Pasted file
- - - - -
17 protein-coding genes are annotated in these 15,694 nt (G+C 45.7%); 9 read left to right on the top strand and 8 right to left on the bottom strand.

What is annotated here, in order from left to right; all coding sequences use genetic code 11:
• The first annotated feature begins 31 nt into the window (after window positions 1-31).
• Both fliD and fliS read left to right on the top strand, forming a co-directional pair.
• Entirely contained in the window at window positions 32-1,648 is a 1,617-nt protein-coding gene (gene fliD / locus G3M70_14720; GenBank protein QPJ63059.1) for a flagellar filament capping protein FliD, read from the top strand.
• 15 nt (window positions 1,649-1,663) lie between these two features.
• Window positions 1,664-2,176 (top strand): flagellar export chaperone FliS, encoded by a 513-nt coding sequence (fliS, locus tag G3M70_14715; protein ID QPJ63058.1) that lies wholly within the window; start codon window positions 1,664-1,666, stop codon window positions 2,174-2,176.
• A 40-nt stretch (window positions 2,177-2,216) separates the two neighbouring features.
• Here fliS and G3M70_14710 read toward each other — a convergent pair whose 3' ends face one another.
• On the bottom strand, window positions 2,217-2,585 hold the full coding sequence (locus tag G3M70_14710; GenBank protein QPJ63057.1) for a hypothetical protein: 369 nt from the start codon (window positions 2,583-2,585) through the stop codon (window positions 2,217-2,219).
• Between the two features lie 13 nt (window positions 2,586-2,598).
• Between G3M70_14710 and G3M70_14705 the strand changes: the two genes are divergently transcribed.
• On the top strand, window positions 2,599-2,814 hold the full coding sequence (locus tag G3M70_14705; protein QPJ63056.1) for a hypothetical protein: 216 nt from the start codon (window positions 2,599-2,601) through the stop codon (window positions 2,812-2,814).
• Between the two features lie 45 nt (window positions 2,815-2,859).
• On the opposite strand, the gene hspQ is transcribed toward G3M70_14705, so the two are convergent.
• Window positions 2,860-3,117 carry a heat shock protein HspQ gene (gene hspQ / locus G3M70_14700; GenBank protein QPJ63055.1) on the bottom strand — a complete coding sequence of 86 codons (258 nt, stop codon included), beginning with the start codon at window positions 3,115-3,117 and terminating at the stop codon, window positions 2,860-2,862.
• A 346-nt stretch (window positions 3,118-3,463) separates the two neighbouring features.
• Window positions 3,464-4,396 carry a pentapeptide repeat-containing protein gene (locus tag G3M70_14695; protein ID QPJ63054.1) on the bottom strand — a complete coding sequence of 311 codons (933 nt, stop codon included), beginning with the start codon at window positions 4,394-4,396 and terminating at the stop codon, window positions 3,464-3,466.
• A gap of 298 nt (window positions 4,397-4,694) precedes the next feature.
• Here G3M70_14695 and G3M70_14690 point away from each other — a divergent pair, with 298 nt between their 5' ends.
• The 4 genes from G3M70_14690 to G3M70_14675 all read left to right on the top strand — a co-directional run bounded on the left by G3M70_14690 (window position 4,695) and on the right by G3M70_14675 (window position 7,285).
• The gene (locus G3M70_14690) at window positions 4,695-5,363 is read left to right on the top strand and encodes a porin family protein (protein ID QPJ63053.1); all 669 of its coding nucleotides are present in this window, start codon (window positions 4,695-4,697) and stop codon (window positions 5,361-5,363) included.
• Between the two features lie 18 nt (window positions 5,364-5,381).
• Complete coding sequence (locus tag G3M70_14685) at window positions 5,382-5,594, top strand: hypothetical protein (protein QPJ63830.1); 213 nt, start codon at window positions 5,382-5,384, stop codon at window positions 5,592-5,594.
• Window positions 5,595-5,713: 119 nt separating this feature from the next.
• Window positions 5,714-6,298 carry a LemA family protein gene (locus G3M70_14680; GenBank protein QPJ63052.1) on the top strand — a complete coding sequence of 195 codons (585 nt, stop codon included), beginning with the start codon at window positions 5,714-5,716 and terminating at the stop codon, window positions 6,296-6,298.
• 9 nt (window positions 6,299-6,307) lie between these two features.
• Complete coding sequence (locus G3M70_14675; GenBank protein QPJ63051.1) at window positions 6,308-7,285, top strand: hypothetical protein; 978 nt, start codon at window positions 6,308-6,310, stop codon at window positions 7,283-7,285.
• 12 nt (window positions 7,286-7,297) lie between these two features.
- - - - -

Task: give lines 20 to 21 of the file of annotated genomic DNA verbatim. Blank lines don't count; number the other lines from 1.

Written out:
• Here G3M70_14695 and G3M70_14690 point away from each other — a divergent pair, with 298 nt between their 5' ends.
• The 4 genes from G3M70_14690 to G3M70_14675 all read left to right on the top strand — a co-directional run bounded on the left by G3M70_14690 (window position 4,695) and on the right by G3M70_14675 (window position 7,285).